The United States Government has expressed its condolences to Tanzanians following the passing of President John Pombe Magufuli.
In a State Department statement, the US says it remains committed to continuing to support Tanzanians as they advocate for respect for human rights while combating the COVID-19 pandemic.
The brief statement, issued by State Department Spokesperson Ned Price, expresses Washington’s hope that Tanzania can move forward on a democratic and prosperous path.
The country’s Vice President and now acting President, Samia Suluhu Hassan, confirmed in a televised address the passing of the 61-year-old Magufuli who had not been seen in public since February 27.
This fueled speculation that he was ailing, possibly from COVID-19. The official word from the government is that he died of a heart ailment.
World Health Organisation Director General, Dr Tedros Ghebreyesus, joined other world leaders, including British Prime Minister Boris Johnson and Venezuela’s Nicolas Maduro, in expressing their condolences to the late President’s family and the people of Tanzania.
Life and times of Magufuli
President Magufuli was admired by followers for his hostility to corruption and waste.
However, he was regarded by foes as an irascible authoritarian intolerant of dissent.
He was nicknamed “The Bulldozer” for his fondness for massive public works and a reputation for pushing through policies despite opposition – a hard-charging leadership style that won support from many Tanzanians. But he also attracted criticism at home and abroad for what opponents saw as his eccentric handling of the coronavirus pandemic.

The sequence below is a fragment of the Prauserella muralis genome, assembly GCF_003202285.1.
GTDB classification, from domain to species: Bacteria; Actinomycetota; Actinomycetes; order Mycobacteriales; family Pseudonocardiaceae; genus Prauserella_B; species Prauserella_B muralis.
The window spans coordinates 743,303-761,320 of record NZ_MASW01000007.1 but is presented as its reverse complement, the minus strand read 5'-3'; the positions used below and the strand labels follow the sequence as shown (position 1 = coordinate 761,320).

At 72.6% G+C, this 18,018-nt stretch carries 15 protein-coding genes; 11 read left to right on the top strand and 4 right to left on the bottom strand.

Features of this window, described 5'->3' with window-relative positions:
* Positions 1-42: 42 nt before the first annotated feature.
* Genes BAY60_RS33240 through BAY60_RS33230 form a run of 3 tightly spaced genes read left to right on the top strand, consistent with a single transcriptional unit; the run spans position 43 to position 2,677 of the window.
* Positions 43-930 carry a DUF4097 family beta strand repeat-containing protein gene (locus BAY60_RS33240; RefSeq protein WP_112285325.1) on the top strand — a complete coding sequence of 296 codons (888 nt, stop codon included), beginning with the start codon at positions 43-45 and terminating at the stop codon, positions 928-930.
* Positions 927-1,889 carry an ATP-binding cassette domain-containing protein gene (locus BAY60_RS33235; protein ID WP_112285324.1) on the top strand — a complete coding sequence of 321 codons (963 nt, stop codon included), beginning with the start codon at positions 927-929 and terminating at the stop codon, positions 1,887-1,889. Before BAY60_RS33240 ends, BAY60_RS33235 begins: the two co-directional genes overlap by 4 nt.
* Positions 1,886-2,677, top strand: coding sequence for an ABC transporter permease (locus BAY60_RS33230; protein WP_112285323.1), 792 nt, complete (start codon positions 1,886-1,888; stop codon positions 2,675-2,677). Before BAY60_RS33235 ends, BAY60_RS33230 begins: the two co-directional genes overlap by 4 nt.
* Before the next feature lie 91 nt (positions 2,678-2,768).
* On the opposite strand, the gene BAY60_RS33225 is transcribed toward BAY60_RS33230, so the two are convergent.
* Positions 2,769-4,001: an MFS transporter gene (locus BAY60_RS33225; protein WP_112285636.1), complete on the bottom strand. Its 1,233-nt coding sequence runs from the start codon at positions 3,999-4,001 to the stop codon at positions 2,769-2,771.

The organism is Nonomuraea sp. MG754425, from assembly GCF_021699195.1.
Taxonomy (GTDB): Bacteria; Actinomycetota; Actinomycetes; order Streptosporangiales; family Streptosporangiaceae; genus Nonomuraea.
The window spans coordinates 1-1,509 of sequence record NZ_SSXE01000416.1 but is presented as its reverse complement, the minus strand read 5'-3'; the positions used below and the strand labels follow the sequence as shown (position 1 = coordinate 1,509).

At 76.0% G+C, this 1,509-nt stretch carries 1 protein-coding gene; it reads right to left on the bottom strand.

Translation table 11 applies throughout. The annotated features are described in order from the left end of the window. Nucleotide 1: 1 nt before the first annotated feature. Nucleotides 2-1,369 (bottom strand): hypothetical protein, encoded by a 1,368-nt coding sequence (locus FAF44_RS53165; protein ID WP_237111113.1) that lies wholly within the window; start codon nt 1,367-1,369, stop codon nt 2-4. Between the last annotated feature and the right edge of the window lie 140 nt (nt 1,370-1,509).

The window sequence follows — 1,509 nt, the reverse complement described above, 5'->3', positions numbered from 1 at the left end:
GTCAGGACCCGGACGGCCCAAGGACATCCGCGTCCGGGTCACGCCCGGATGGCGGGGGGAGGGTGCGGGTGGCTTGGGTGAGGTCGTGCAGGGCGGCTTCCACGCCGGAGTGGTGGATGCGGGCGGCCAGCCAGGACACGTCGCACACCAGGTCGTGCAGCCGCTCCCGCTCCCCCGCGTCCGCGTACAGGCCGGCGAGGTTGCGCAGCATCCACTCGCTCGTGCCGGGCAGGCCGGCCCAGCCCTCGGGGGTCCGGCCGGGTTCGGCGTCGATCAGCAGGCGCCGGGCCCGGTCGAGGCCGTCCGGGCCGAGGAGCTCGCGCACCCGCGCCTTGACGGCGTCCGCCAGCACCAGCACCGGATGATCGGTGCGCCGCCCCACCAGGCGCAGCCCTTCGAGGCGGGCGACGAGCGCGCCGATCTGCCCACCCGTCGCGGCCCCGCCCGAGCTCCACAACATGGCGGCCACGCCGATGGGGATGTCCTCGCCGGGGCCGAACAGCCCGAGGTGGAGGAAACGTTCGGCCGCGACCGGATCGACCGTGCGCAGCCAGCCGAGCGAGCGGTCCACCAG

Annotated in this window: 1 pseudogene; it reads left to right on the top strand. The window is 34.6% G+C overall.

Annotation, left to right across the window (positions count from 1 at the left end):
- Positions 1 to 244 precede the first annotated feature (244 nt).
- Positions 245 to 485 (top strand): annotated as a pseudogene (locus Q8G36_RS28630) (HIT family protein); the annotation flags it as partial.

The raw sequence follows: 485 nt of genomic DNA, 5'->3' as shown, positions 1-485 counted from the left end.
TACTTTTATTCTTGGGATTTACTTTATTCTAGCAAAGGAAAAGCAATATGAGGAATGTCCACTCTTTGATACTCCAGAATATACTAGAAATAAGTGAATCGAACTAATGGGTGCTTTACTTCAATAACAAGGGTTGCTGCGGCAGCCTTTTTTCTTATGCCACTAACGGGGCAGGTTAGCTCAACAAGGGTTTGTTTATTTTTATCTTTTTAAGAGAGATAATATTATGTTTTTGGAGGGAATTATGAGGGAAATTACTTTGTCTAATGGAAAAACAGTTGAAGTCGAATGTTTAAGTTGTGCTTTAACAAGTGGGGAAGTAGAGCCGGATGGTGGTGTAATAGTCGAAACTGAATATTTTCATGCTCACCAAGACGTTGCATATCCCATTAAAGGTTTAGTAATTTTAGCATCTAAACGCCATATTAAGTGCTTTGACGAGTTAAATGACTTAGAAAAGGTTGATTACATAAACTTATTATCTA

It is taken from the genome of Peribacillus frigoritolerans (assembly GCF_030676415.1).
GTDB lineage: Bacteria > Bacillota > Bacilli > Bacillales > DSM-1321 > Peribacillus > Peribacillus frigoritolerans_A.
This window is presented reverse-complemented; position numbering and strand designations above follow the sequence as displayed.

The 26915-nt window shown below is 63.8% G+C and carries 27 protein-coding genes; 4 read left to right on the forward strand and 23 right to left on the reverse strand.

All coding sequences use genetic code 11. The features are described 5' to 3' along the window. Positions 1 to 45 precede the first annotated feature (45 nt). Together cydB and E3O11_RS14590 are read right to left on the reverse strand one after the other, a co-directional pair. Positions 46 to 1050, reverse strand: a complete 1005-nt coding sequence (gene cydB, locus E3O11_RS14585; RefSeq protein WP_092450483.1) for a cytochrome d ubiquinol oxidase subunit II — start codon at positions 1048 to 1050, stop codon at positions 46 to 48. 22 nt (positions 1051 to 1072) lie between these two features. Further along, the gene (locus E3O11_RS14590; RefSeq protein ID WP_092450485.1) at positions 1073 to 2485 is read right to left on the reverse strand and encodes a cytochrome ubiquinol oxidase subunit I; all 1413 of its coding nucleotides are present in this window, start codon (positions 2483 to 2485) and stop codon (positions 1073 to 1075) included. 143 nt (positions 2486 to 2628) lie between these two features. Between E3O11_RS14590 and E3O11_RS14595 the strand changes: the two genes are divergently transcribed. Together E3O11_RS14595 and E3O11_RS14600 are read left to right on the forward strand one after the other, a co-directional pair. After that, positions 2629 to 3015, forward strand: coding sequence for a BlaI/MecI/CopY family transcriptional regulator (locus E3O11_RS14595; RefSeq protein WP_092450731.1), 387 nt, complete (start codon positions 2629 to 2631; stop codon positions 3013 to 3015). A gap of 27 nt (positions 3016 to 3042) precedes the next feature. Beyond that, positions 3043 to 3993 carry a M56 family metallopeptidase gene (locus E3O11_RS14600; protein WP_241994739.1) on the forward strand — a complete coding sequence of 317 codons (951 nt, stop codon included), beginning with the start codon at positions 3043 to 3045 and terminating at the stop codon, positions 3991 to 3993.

Mangufuli decried lockdowns, was sceptical of COVID-19 drugs and suggested vaccines may be part of a foreign plot to steal Africa’s wealth.
“Vaccines are not good. If they were, then the white man would have brought vaccines for HIV/AIDS,” he said.
“Tanzanians should be careful with these imported things. You should not think that they love you a lot. This nation is rich, Africa is rich, everyone wants some of it.”
The government stopped reporting statistics for new cases and deaths in May last year when it had registered 509 cases and 21 deaths. Magufuli had questioned coronavirus testing kits – which he said had returned positive results on a goat and pawpaw fruit. He declared the pandemic over and reopened the economy.
But the death in February of a senior politician from the semi-autonomous archipelago of Zanzibar raised concerns about a hidden pandemic running amok in the East African nation.
Magufuli’s approach caused alarm at the World Health Organisation, prompting its head to implore Tanzania to improve public health measures, prepare to distribute vaccines and start reporting coronavirus cases and sharing data.
Quick rise to influence
Born in the village of Chato in the Geita region of northwestern Tanzania, Magufuli was first elected to parliament in 1995 from his home constituency.
A former chemistry teacher, he quickly climbed the political ladder and served in various cabinet roles, including as minister of works, before he won the presidency in 2015.
During his first presidential campaign, he captured headlines by doing push-ups at a rally to demonstrate his physical fitness for office. His cost-cutting including cancelling independence day festivities and restricting foreign travel by officials.
He was re-elected for a second term in 2020, winning 84% of the vote in a ballot the opposition said was marred by irregularities and whose results it rejected. Upon re-election, he promised to build on his agenda of fighting corruption and reducing wasteful public spending. (Reuters)